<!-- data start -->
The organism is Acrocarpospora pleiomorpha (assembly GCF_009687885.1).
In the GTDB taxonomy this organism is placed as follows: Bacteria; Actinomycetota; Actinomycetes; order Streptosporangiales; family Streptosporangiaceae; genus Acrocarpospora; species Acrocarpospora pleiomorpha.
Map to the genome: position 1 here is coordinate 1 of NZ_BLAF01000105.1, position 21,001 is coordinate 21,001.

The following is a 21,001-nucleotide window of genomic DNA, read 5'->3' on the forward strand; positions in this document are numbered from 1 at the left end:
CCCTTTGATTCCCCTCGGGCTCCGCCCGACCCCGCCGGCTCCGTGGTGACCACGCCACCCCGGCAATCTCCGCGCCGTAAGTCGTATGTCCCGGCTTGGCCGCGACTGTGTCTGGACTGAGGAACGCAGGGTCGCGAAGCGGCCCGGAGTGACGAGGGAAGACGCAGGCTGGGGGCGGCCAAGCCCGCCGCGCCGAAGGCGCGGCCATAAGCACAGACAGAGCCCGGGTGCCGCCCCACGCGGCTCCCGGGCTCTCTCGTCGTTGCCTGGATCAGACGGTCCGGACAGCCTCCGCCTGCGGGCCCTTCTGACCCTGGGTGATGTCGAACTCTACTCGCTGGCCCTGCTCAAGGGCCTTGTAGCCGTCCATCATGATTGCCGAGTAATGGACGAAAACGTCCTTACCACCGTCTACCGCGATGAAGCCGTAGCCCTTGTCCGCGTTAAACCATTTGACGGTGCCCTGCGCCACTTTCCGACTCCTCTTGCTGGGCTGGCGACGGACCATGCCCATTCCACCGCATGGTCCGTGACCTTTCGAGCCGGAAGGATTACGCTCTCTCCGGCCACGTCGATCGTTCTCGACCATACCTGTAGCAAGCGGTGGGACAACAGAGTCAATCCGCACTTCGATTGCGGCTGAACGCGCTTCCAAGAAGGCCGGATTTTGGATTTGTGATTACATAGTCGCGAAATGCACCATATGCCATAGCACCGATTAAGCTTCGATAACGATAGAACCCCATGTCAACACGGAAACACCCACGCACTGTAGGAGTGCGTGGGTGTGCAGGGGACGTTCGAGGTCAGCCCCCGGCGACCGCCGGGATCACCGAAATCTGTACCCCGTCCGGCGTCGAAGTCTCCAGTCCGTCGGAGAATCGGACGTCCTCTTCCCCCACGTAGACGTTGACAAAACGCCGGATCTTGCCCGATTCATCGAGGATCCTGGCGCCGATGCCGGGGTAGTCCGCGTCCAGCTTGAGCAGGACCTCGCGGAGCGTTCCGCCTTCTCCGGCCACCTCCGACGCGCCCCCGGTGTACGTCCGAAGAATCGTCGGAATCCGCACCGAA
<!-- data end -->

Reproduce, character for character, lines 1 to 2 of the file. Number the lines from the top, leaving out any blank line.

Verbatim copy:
The organism is Acrocarpospora pleiomorpha (assembly GCF_009687885.1).
In the GTDB taxonomy this organism is placed as follows: Bacteria; Actinomycetota; Actinomycetes; order Streptosporangiales; family Streptosporangiaceae; genus Acrocarpospora; species Acrocarpospora pleiomorpha.